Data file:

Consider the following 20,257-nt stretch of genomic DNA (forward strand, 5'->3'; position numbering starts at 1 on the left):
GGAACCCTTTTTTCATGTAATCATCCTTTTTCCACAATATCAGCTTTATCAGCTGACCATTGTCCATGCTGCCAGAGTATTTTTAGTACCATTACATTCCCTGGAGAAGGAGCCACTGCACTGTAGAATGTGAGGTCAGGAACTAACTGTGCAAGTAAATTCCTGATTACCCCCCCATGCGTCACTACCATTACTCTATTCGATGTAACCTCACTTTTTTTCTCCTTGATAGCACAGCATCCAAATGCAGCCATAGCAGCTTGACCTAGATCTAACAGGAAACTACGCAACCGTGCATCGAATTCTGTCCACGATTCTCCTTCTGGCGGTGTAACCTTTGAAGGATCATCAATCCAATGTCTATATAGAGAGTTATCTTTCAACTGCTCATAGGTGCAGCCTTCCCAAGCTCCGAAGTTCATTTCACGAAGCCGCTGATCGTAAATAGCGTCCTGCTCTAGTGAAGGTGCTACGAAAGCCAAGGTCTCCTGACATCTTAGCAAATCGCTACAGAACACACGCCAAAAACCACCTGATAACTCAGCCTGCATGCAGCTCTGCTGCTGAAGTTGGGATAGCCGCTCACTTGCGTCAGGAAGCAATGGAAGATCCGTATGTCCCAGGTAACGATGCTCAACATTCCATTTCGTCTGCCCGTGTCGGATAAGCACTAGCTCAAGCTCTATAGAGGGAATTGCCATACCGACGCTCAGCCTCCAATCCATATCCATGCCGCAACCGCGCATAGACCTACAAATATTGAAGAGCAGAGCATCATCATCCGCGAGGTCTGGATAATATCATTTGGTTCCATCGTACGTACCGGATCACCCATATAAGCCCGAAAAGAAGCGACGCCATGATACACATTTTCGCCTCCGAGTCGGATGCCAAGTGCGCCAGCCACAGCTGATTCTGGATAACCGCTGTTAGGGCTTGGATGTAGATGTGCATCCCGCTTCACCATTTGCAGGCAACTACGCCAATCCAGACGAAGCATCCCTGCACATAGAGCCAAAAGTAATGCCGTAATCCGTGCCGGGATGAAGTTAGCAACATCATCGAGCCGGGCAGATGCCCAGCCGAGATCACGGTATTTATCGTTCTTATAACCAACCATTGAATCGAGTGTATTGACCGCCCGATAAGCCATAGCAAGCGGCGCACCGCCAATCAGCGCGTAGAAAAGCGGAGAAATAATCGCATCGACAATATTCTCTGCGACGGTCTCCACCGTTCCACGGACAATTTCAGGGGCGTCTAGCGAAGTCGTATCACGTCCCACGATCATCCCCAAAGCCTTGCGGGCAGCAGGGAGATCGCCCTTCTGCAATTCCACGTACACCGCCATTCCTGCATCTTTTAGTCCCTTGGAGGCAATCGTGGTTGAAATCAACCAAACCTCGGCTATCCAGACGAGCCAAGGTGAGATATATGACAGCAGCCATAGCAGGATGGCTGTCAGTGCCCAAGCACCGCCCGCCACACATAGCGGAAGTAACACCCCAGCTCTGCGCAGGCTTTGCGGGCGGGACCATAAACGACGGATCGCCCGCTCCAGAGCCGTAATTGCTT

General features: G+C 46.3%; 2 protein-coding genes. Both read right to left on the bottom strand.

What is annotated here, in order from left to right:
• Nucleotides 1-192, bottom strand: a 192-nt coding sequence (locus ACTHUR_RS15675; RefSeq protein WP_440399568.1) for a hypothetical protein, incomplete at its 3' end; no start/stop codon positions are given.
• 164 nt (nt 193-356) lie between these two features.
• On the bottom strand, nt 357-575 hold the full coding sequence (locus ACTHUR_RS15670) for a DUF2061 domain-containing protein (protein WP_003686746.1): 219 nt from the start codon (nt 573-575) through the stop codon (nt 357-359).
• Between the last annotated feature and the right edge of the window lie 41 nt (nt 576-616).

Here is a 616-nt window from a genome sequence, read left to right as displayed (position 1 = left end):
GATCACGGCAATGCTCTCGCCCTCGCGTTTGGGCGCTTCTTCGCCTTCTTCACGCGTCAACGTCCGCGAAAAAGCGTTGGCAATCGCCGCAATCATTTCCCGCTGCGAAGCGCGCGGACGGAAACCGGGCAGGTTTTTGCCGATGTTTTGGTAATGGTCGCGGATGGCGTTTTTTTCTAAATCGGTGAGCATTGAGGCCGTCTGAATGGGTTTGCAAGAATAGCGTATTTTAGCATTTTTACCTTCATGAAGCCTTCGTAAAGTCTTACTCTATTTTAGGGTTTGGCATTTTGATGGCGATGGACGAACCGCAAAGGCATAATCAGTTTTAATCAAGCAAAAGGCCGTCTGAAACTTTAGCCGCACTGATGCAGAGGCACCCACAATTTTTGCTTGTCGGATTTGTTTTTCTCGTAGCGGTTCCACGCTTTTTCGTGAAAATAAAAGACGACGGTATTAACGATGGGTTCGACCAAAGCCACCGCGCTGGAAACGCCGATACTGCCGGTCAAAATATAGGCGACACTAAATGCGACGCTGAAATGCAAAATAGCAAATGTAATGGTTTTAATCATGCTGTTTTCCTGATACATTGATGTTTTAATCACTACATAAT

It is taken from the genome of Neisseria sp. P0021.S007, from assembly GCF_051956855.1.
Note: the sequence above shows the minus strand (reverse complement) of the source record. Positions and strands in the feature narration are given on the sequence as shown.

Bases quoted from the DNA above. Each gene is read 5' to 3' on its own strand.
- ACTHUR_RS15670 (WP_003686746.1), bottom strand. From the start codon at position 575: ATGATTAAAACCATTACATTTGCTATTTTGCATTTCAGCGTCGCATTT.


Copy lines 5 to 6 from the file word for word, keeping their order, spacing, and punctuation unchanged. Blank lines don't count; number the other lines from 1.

• Nucleotides 1-192, bottom strand: a 192-nt coding sequence (locus ACTHUR_RS15675; RefSeq protein WP_440399568.1) for a hypothetical protein, incomplete at its 3' end; no start/stop codon positions are given.
• 164 nt (nt 193-356) lie between these two features.